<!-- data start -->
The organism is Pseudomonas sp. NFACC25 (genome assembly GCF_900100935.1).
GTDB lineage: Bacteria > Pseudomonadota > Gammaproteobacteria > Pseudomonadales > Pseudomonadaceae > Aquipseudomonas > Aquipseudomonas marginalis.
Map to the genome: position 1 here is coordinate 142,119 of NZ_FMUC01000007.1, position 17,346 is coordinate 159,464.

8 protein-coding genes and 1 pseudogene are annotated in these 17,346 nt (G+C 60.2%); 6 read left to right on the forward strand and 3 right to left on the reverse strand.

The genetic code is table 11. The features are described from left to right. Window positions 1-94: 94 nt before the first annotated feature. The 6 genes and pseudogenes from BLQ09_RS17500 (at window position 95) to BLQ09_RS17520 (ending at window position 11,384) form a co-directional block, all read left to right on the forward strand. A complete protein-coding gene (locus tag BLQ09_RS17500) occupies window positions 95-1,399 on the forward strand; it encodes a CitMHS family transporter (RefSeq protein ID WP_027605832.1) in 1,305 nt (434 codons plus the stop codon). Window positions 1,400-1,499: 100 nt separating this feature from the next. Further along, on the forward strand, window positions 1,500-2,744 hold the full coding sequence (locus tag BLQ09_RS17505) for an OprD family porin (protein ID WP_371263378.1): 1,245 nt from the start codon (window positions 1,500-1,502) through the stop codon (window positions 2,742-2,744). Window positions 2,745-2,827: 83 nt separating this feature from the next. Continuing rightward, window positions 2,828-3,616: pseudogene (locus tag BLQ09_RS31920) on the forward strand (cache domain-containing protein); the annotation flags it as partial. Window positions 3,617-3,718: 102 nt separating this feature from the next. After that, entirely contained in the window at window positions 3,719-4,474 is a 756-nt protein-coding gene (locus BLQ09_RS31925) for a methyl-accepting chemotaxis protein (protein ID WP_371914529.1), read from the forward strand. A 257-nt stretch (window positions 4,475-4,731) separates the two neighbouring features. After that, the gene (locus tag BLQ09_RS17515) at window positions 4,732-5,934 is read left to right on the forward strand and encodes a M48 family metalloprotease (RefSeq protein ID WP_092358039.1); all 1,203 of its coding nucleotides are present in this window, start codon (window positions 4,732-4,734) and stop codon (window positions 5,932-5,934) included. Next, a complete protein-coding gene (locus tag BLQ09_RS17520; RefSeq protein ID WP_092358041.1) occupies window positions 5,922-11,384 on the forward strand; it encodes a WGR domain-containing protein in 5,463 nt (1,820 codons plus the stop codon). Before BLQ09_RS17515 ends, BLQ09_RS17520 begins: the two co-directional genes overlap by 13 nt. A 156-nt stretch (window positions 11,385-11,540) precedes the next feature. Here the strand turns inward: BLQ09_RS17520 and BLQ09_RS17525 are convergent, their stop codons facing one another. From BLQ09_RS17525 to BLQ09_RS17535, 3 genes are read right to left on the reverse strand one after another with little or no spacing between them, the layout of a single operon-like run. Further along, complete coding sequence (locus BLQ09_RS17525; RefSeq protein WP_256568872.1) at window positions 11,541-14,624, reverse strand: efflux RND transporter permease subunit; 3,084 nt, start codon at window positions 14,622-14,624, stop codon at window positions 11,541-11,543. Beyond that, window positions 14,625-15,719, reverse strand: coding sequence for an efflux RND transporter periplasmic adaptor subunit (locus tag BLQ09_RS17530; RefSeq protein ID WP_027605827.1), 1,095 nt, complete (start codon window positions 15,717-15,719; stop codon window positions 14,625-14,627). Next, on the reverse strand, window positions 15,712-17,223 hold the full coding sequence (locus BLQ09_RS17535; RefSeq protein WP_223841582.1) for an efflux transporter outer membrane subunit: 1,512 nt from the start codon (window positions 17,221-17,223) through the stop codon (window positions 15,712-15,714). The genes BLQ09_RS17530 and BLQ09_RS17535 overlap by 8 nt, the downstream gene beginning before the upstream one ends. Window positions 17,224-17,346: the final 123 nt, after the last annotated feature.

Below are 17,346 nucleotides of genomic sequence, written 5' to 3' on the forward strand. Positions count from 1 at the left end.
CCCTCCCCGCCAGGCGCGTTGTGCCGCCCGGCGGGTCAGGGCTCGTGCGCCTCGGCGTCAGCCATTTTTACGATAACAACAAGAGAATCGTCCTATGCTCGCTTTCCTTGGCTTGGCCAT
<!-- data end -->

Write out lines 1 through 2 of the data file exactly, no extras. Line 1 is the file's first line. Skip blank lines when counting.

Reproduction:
The organism is Pseudomonas sp. NFACC25 (genome assembly GCF_900100935.1).
GTDB lineage: Bacteria > Pseudomonadota > Gammaproteobacteria > Pseudomonadales > Pseudomonadaceae > Aquipseudomonas > Aquipseudomonas marginalis.